Monday Motivation: Guest post

Aaaaaaanother monday! (I love doing these ‘scheduled posts’, I write ‘it’s monday again’ five times in a row. Makes me feel sorta schizo TBH!). And, again, I have a GUESTPOOOOST! Yay. This one’s from my battyboy (or butty boy?) Meg. I heart Meg. I so wanna meet her!! How can you not love someone who emails you naked belly pictures when you moan about yours?

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Well, the lovely Sooz is off exploring and sunning herself in lovely Cuba (not jealous, honest. OK, maybe a wee bit) and she asked me if I would write a guest post on my motivations to recover.

Oh course, I said yes straight away but then I started thinking – what were my motivations to recover?

It sounds like such a simple question, but it’s actually quite complicated and varies so much between people.I suppose for me, I was just completely and utterly fed up.  I had been ‘semi recovered’ from anorexia for many years and assumed I could continue life as I was, but then, what kind of life was I living?  Not a very fun one.  In fact, it was quite lonely.  Yes, I had my little skinny body– but I had isolated myself from all of my friends and family members (excluding my parents and brother), I hadn’t had a boyfriend for god knows how long, I was unemployed…I didn’t have an awful lot to show for my (then) 27 years on this planet.

It was time to change. Motivation firstly came indirectly from my parents, who I had hurt so much with this disease.  They had endured a lot of moaning, mood swings, arguments and sadness all resulting from anorexia so initially I wanted to get better for them.  As time went on and I got deeper into recovery, I wanted to recover for ME.  I want my old life back, where I was carefree, funny, light hearted –all the things I lost through an eating disorder.  Also, another huge motivation for me was employment.  I trained to be a Primary School Teacher last year and passed the course but did not secure a job.  I had been told by a (very blunt) Dietitian that the reason I did not have a job was not the shocking job market in the UK but in fact because I was underweight. Being underweight made me tire easily, have minimal energy and sub-optimal brain functions – not a great recipe for any teacher-to-be.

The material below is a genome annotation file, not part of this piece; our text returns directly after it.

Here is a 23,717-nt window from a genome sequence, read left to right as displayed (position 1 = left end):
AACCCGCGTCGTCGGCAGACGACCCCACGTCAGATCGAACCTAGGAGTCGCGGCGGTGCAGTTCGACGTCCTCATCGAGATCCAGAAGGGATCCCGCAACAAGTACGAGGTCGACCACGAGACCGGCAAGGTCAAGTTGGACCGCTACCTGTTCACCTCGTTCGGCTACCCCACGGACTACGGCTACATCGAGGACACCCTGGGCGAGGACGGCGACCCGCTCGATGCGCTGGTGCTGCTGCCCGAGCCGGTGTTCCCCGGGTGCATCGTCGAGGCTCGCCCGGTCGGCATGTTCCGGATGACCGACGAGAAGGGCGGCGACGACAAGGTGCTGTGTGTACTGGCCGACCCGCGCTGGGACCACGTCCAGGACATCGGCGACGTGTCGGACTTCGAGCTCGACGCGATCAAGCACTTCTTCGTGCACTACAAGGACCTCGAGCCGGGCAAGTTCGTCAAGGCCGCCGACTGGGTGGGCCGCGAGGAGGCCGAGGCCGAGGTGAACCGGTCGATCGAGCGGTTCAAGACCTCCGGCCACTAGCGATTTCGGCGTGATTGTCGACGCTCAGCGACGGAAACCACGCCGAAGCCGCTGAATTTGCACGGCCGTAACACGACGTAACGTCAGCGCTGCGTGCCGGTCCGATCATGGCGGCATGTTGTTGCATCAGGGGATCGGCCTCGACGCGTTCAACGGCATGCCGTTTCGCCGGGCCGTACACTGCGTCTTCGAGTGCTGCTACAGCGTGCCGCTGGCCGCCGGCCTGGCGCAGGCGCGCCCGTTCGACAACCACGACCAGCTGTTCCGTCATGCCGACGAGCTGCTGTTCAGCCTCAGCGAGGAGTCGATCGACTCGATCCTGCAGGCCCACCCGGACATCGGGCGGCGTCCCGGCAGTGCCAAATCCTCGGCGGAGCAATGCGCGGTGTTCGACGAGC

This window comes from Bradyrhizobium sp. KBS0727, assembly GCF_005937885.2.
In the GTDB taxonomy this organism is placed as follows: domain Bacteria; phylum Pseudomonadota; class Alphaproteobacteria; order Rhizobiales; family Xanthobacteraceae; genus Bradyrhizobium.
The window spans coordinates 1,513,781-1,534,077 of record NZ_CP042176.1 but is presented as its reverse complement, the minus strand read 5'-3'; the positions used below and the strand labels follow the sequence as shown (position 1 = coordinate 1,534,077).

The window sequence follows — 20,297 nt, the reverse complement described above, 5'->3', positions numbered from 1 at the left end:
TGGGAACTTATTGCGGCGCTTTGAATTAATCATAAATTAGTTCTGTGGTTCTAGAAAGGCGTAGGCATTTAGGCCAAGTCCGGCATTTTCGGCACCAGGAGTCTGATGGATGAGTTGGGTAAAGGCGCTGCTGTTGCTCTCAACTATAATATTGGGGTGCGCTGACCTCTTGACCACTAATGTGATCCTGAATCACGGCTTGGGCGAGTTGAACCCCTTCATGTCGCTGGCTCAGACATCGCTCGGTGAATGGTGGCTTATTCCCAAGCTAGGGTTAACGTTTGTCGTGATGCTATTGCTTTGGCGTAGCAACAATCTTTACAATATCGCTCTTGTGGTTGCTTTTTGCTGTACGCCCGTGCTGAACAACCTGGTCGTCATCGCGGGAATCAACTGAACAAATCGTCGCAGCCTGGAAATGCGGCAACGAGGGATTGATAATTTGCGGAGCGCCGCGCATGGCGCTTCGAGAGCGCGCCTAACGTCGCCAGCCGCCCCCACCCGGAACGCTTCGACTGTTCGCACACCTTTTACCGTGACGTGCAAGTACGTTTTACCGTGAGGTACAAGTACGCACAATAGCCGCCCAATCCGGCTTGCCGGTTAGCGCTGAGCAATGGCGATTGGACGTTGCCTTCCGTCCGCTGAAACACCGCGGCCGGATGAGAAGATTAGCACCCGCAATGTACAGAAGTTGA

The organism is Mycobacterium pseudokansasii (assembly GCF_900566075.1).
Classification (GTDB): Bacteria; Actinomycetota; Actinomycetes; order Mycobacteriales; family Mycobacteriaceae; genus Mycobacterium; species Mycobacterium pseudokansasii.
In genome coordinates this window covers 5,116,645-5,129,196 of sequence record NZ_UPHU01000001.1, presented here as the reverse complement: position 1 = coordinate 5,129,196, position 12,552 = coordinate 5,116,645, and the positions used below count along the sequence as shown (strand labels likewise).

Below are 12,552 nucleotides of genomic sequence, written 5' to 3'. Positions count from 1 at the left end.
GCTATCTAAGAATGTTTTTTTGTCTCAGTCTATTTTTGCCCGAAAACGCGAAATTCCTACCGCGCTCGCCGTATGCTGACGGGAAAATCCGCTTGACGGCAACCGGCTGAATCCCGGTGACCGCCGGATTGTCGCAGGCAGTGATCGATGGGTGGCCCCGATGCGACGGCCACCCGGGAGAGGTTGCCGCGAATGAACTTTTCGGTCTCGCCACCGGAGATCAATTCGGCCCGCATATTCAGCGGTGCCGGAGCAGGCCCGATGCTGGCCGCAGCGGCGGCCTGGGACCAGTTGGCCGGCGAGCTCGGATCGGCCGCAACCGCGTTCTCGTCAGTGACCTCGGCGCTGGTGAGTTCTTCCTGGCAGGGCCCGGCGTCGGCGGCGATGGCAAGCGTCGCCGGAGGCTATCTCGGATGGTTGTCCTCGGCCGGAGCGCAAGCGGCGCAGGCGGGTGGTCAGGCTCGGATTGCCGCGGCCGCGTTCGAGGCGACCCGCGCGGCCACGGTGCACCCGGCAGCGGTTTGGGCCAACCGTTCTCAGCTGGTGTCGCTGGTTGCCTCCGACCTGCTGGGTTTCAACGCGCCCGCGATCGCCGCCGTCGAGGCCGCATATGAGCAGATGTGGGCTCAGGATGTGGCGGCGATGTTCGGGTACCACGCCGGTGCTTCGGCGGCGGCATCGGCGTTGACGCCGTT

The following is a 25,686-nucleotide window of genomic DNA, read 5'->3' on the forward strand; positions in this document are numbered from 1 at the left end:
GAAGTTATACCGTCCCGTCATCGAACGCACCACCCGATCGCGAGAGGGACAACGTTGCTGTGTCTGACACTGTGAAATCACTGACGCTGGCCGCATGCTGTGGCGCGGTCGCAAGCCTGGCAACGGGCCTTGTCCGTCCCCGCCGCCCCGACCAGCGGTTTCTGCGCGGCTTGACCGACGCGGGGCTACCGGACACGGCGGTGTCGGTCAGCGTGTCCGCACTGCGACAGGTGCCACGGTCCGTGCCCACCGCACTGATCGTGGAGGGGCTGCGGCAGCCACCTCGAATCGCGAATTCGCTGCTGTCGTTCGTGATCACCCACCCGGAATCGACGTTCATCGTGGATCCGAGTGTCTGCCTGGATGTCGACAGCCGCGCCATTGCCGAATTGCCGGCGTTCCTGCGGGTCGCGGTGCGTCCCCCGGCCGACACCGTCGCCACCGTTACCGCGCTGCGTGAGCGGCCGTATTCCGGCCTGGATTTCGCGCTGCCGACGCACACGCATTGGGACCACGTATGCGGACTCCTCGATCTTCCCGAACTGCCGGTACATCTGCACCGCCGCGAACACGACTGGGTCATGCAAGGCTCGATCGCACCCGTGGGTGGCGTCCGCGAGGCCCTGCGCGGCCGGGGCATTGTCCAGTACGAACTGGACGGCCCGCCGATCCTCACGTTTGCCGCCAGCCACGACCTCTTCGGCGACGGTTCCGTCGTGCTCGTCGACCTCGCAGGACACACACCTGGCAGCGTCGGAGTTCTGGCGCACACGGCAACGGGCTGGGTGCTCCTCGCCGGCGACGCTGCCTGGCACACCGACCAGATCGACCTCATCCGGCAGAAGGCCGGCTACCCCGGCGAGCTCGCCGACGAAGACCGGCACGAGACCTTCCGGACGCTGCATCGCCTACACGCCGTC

Really, I wanted to recover so I could do this behind my students ;) >>Click here<<

To anybody considering recovery, there are a lot of things to weigh up and it is quite a big decision to make.  Nobody will doubt it is incredibly difficult, but those who have come out the other side will almost certainly tell you it was worth it.  They will tell you of the life they have regained through recovery, the friends they have made or reconnected with, the jobs they have secured and the fun they have had.  They will probably not feel the need to tell you every item they have eaten that day, or how much they weigh, nor will they care.  They have a life outside of food.

Consider the options – is it worth damaging bones, skin, hair, organs, psychological and physical wellness all just to be thin?  Really? Ultimately, I’m not so sure it is. This is what I cling to in moments of doubt (which I do have, and have yet to see anyone in recovery who doesn’t), I cling to the fact that life outside an eating disorder is a lot more fulfilling than one engrossed in thoughts of food, weight and fat.

Meg x

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